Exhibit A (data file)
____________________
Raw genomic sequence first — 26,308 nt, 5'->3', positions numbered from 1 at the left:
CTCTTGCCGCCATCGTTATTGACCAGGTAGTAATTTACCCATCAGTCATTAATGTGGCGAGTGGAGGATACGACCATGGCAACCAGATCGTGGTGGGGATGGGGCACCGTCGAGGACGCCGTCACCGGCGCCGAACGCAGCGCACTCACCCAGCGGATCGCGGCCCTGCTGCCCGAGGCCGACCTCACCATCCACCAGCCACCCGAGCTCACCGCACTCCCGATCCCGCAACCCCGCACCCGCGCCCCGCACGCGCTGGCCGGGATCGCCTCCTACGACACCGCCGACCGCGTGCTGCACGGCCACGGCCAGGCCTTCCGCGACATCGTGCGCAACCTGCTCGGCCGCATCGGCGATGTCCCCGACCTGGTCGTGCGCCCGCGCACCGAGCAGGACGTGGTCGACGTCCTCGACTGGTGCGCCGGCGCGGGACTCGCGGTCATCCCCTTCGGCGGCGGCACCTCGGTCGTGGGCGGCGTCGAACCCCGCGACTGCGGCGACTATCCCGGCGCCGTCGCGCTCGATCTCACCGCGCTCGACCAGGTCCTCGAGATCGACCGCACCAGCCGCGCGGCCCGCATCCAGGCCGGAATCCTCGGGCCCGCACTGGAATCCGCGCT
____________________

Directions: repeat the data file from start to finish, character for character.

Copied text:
Raw genomic sequence first — 26,308 nt, 5'->3', positions numbered from 1 at the left:
CTCTTGCCGCCATCGTTATTGACCAGGTAGTAATTTACCCATCAGTCATTAATGTGGCGAGTGGAGGATACGACCATGGCAACCAGATCGTGGTGGGGATGGGGCACCGTCGAGGACGCCGTCACCGGCGCCGAACGCAGCGCACTCACCCAGCGGATCGCGGCCCTGCTGCCCGAGGCCGACCTCACCATCCACCAGCCACCCGAGCTCACCGCACTCCCGATCCCGCAACCCCGCACCCGCGCCCCGCACGCGCTGGCCGGGATCGCCTCCTACGACACCGCCGACCGCGTGCTGCACGGCCACGGCCAGGCCTTCCGCGACATCGTGCGCAACCTGCTCGGCCGCATCGGCGATGTCCCCGACCTGGTCGTGCGCCCGCGCACCGAGCAGGACGTGGTCGACGTCCTCGACTGGTGCGCCGGCGCGGGACTCGCGGTCATCCCCTTCGGCGGCGGCACCTCGGTCGTGGGCGGCGTCGAACCCCGCGACTGCGGCGACTATCCCGGCGCCGTCGCGCTCGATCTCACCGCGCTCGACCAGGTCCTCGAGATCGACCGCACCAGCCGCGCGGCCCGCATCCAGGCCGGAATCCTCGGGCCCGCACTGGAATCCGCGCT